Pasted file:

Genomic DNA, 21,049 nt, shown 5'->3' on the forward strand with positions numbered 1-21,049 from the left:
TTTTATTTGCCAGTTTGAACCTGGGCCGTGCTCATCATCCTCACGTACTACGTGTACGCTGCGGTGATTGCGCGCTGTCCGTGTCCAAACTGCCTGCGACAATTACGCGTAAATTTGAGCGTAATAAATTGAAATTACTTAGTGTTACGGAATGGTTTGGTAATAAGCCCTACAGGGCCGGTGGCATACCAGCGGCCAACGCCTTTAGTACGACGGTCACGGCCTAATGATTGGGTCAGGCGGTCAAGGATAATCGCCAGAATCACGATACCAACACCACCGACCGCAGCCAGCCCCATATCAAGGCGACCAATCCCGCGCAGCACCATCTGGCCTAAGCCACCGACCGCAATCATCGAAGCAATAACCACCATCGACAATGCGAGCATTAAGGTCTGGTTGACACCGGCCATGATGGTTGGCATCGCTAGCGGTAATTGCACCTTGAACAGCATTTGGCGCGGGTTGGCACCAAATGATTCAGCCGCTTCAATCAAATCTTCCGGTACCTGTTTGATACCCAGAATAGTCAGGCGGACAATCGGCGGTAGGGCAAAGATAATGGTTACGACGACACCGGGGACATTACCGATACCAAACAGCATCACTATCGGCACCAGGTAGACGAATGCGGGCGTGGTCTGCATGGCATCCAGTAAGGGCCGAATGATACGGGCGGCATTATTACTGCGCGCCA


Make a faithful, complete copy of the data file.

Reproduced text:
Genomic DNA, 21,049 nt, shown 5'->3' on the forward strand with positions numbered 1-21,049 from the left:
TTTTATTTGCCAGTTTGAACCTGGGCCGTGCTCATCATCCTCACGTACTACGTGTACGCTGCGGTGATTGCGCGCTGTCCGTGTCCAAACTGCCTGCGACAATTACGCGTAAATTTGAGCGTAATAAATTGAAATTACTTAGTGTTACGGAATGGTTTGGTAATAAGCCCTACAGGGCCGGTGGCATACCAGCGGCCAACGCCTTTAGTACGACGGTCACGGCCTAATGATTGGGTCAGGCGGTCAAGGATAATCGCCAGAATCACGATACCAACACCACCGACCGCAGCCAGCCCCATATCAAGGCGACCAATCCCGCGCAGCACCATCTGGCCTAAGCCACCGACCGCAATCATCGAAGCAATAACCACCATCGACAATGCGAGCATTAAGGTCTGGTTGACACCGGCCATGATGGTTGGCATCGCTAGCGGTAATTGCACCTTGAACAGCATTTGGCGCGGGTTGGCACCAAATGATTCAGCCGCTTCAATCAAATCTTCCGGTACCTGTTTGATACCCAGAATAGTCAGGCGGACAATCGGCGGTAGGGCAAAGATAATGGTTACGACGACACCGGGGACATTACCGATACCAAACAGCATCACTATCGGCACCAGGTAGACGAATGCGGGCGTGGTCTGCATGGCATCCAGTAAGGGCCGAATGATACGGGCGGCATTATTACTGCGCGCCA